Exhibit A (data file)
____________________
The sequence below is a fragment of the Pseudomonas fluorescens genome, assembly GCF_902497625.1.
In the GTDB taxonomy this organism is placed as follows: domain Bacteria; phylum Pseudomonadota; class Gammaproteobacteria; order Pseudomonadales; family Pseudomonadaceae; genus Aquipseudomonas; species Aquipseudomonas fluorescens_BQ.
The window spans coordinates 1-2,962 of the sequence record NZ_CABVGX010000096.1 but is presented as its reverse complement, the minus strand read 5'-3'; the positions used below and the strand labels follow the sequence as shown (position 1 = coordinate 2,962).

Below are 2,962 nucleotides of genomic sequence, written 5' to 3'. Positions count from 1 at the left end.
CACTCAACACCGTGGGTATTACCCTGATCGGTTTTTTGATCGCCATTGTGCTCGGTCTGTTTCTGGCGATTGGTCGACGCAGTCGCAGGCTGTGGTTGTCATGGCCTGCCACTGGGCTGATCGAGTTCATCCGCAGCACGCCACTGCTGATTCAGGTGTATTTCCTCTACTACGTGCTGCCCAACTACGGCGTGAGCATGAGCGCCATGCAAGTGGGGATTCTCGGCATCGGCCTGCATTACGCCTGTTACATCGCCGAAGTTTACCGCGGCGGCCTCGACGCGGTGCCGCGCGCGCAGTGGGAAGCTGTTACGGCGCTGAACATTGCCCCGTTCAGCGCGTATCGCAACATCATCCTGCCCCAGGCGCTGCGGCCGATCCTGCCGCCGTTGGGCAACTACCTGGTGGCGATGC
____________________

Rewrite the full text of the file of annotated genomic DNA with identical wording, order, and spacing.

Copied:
The sequence below is a fragment of the Pseudomonas fluorescens genome, assembly GCF_902497625.1.
In the GTDB taxonomy this organism is placed as follows: domain Bacteria; phylum Pseudomonadota; class Gammaproteobacteria; order Pseudomonadales; family Pseudomonadaceae; genus Aquipseudomonas; species Aquipseudomonas fluorescens_BQ.
The window spans coordinates 1-2,962 of the sequence record NZ_CABVGX010000096.1 but is presented as its reverse complement, the minus strand read 5'-3'; the positions used below and the strand labels follow the sequence as shown (position 1 = coordinate 2,962).

Below are 2,962 nucleotides of genomic sequence, written 5' to 3'. Positions count from 1 at the left end.
CACTCAACACCGTGGGTATTACCCTGATCGGTTTTTTGATCGCCATTGTGCTCGGTCTGTTTCTGGCGATTGGTCGACGCAGTCGCAGGCTGTGGTTGTCATGGCCTGCCACTGGGCTGATCGAGTTCATCCGCAGCACGCCACTGCTGATTCAGGTGTATTTCCTCTACTACGTGCTGCCCAACTACGGCGTGAGCATGAGCGCCATGCAAGTGGGGATTCTCGGCATCGGCCTGCATTACGCCTGTTACATCGCCGAAGTTTACCGCGGCGGCCTCGACGCGGTGCCGCGCGCGCAGTGGGAAGCTGTTACGGCGCTGAACATTGCCCCGTTCAGCGCGTATCGCAACATCATCCTGCCCCAGGCGCTGCGGCCGATCCTGCCGCCGTTGGGCAACTACCTGGTGGCGATGC